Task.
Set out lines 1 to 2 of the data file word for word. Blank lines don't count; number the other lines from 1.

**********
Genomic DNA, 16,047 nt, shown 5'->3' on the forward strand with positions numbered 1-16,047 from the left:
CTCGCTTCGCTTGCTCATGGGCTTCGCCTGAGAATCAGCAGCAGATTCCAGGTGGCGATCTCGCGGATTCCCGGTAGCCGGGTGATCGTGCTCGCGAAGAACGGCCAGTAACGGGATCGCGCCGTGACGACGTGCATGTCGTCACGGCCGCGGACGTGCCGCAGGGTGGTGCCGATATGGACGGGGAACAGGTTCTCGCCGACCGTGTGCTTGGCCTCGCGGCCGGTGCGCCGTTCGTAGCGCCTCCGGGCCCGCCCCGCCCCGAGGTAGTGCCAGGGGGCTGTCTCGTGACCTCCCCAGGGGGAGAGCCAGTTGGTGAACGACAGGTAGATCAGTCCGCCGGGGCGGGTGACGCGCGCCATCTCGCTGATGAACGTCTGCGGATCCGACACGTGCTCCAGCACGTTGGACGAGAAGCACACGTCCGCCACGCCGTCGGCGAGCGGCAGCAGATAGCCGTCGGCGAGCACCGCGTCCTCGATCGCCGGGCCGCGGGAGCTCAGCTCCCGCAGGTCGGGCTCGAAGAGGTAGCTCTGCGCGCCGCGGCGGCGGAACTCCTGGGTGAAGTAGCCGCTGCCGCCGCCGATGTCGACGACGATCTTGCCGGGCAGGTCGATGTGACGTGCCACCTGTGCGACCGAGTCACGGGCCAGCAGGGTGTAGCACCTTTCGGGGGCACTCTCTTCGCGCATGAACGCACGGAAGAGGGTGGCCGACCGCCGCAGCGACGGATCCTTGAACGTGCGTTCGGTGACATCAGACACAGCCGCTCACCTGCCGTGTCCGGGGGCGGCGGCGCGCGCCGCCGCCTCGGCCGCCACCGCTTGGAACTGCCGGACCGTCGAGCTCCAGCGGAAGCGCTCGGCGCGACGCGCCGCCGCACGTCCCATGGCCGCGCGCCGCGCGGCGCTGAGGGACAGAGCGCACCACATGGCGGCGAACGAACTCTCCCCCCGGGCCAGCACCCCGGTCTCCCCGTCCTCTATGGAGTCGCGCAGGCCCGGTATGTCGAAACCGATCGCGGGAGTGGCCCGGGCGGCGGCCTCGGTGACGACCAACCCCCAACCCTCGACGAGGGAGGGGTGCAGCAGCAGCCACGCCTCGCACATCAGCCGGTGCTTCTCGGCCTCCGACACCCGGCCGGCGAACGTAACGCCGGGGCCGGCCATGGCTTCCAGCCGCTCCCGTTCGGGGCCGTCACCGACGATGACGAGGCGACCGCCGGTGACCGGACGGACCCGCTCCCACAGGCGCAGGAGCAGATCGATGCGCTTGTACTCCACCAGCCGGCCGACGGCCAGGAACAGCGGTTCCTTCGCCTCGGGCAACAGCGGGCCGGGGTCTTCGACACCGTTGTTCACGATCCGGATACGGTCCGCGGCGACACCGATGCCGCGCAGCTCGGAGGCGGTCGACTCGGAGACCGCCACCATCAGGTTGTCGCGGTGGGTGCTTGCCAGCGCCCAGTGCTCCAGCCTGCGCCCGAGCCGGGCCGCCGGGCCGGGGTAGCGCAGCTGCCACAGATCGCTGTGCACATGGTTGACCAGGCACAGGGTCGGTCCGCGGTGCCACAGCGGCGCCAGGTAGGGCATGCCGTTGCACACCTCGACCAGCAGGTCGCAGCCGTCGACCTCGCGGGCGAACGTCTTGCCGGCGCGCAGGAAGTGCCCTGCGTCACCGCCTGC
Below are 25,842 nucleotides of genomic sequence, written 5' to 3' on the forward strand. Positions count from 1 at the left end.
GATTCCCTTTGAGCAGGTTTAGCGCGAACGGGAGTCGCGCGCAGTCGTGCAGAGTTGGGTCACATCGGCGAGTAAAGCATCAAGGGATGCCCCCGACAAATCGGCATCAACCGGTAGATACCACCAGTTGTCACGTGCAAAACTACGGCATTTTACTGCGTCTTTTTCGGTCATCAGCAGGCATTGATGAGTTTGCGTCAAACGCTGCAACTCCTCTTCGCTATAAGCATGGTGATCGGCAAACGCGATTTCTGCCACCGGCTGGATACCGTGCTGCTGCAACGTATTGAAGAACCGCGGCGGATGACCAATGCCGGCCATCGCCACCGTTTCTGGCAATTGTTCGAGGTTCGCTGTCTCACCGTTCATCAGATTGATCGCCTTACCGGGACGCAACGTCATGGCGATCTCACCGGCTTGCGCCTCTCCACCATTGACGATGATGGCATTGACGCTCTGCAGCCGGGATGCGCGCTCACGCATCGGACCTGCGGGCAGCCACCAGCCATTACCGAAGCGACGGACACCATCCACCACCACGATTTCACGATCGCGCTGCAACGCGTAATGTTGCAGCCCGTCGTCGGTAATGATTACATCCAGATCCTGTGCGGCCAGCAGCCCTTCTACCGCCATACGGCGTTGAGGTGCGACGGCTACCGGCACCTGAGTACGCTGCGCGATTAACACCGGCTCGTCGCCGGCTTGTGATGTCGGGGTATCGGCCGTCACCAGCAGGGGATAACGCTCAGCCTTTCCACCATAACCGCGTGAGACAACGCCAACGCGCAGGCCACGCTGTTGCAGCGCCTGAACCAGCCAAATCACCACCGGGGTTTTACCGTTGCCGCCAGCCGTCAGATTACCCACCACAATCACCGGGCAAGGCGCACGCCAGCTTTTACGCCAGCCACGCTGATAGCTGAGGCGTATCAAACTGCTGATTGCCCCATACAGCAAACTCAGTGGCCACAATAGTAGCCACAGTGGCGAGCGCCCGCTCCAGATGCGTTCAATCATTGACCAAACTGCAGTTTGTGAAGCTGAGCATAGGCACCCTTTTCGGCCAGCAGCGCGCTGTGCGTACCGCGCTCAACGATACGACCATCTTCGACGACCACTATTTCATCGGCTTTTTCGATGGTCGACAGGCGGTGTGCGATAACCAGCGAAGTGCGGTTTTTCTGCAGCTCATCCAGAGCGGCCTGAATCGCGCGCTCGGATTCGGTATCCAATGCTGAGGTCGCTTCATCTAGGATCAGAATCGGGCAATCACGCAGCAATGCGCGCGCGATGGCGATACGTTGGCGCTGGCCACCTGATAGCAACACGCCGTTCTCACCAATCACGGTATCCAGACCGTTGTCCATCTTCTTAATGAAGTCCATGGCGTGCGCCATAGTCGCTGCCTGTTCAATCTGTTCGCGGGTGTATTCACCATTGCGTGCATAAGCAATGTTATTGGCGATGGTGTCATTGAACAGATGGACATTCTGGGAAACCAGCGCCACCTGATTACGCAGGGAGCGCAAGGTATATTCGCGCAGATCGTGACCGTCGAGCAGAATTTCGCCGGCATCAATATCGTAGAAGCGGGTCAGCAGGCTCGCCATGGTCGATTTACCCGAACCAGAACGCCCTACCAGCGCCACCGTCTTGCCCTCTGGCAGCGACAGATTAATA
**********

Genomic DNA, 16,047 nt, shown 5'->3' on the forward strand with positions numbered 1-16,047 from the left:
CTCGCTTCGCTTGCTCATGGGCTTCGCCTGAGAATCAGCAGCAGATTCCAGGTGGCGATCTCGCGGATTCCCGGTAGCCGGGTGATCGTGCTCGCGAAGAACGGCCAGTAACGGGATCGCGCCGTGACGACGTGCATGTCGTCACGGCCGCGGACGTGCCGCAGGGTGGTGCCGATATGGACGGGGAACAGGTTCTCGCCGACCGTGTGCTTGGCCTCGCGGCCGGTGCGCCGTTCGTAGCGCCTCCGGGCCCGCCCCGCCCCGAGGTAGTGCCAGGGGGCTGTCTCGTGACCTCCCCAGGGGGAGAGCCAGTTGGTGAACGACAGGTAGATCAGTCCGCCGGGGCGGGTGACGCGCGCCATCTCGCTGATGAACGTCTGCGGATCCGACACGTGCTCCAGCACGTTGGACGAGAAGCACACGTCCGCCACGCCGTCGGCGAGCGGCAGCAGATAGCCGTCGGCGAGCACCGCGTCCTCGATCGCCGGGCCGCGGGAGCTCAGCTCCCGCAGGTCGGGCTCGAAGAGGTAGCTCTGCGCGCCGCGGCGGCGGAACTCCTGGGTGAAGTAGCCGCTGCCGCCGCCGATGTCGACGACGATCTTGCCGGGCAGGTCGATGTGACGTGCCACCTGTGCGACCGAGTCACGGGCCAGCAGGGTGTAGCACCTTTCGGGGGCACTCTCTTCGCGCATGAACGCACGGAAGAGGGTGGCCGACCGCCGCAGCGACGGATCCTTGAACGTGCGTTCGGTGACATCAGACACAGCCGCTCACCTGCCGTGTCCGGGGGCGGCGGCGCGCGCCGCCGCCTCGGCCGCCACCGCTTGGAACTGCCGGACCGTCGAGCTCCAGCGGAAGCGCTCGGCGCGACGCGCCGCCGCACGTCCCATGGCCGCGCGCCGCGCGGCGCTGAGGGACAGAGCGCACCACATGGCGGCGAACGAACTCTCCCCCCGGGCCAGCACCCCGGTCTCCCCGTCCTCTATGGAGTCGCGCAGGCCCGGTATGTCGAAACCGATCGCGGGAGTGGCCCGGGCGGCGGCCTCGGTGACGACCAACCCCCAACCCTCGACGAGGGAGGGGTGCAGCAGCAGCCACGCCTCGCACATCAGCCGGTGCTTCTCGGCCTCCGACACCCGGCCGGCGAACGTAACGCCGGGGCCGGCCATGGCTTCCAGCCGCTCCCGTTCGGGGCCGTCACCGACGATGACGAGGCGACCGCCGGTGACCGGACGGACCCGCTCCCACAGGCGCAGGAGCAGATCGATGCGCTTGTACTCCACCAGCCGGCCGACGGCCAGGAACAGCGGTTCCTTCGCCTCGGGCAACAGCGGGCCGGGGTCTTCGACACCGTTGTTCACGATCCGGATACGGTCCGCGGCGACACCGATGCCGCGCAGCTCGGAGGCGGTCGACTCGGAGACCGCCACCATCAGGTTGTCGCGGTGGGTGCTTGCCAGCGCCCAGTGCTCCAGCCTGCGCCCGAGCCGGGCCGCCGGGCCGGGGTAGCGCAGCTGCCACAGATCGCTGTGCACATGGTTGACCAGGCACAGGGTCGGTCCGCGGTGCCACAGCGGCGCCAGGTAGGGCATGCCGTTGCACACCTCGACCAGCAGGTCGCAGCCGTCGACCTCGCGGGCGAACGTCTTGCCGGCGCGCAGGAAGTGCCCTGCGTCACCGCCTGC